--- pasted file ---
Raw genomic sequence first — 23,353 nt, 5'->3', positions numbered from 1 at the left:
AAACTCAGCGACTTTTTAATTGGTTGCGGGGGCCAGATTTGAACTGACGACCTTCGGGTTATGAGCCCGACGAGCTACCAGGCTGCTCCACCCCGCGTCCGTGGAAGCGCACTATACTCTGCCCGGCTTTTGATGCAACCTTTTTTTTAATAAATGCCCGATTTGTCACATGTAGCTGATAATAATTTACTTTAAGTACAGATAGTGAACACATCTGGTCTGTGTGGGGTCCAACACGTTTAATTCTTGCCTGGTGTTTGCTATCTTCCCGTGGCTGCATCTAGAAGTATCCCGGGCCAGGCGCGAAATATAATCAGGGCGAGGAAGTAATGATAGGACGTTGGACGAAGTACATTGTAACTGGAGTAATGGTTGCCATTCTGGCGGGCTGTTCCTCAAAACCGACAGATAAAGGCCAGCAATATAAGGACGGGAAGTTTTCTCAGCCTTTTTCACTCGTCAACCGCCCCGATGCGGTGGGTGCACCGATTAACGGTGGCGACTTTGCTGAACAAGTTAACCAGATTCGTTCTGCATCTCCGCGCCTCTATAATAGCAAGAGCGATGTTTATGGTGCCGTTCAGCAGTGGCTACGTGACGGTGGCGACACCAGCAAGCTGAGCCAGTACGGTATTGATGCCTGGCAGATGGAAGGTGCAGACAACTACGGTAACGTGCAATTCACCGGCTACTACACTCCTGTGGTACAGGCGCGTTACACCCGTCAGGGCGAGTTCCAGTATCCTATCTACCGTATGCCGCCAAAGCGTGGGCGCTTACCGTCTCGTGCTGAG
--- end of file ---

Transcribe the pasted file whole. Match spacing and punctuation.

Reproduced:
Raw genomic sequence first — 23,353 nt, 5'->3', positions numbered from 1 at the left:
AAACTCAGCGACTTTTTAATTGGTTGCGGGGGCCAGATTTGAACTGACGACCTTCGGGTTATGAGCCCGACGAGCTACCAGGCTGCTCCACCCCGCGTCCGTGGAAGCGCACTATACTCTGCCCGGCTTTTGATGCAACCTTTTTTTTAATAAATGCCCGATTTGTCACATGTAGCTGATAATAATTTACTTTAAGTACAGATAGTGAACACATCTGGTCTGTGTGGGGTCCAACACGTTTAATTCTTGCCTGGTGTTTGCTATCTTCCCGTGGCTGCATCTAGAAGTATCCCGGGCCAGGCGCGAAATATAATCAGGGCGAGGAAGTAATGATAGGACGTTGGACGAAGTACATTGTAACTGGAGTAATGGTTGCCATTCTGGCGGGCTGTTCCTCAAAACCGACAGATAAAGGCCAGCAATATAAGGACGGGAAGTTTTCTCAGCCTTTTTCACTCGTCAACCGCCCCGATGCGGTGGGTGCACCGATTAACGGTGGCGACTTTGCTGAACAAGTTAACCAGATTCGTTCTGCATCTCCGCGCCTCTATAATAGCAAGAGCGATGTTTATGGTGCCGTTCAGCAGTGGCTACGTGACGGTGGCGACACCAGCAAGCTGAGCCAGTACGGTATTGATGCCTGGCAGATGGAAGGTGCAGACAACTACGGTAACGTGCAATTCACCGGCTACTACACTCCTGTGGTACAGGCGCGTTACACCCGTCAGGGCGAGTTCCAGTATCCTATCTACCGTATGCCGCCAAAGCGTGGGCGCTTACCGTCTCGTGCTGAG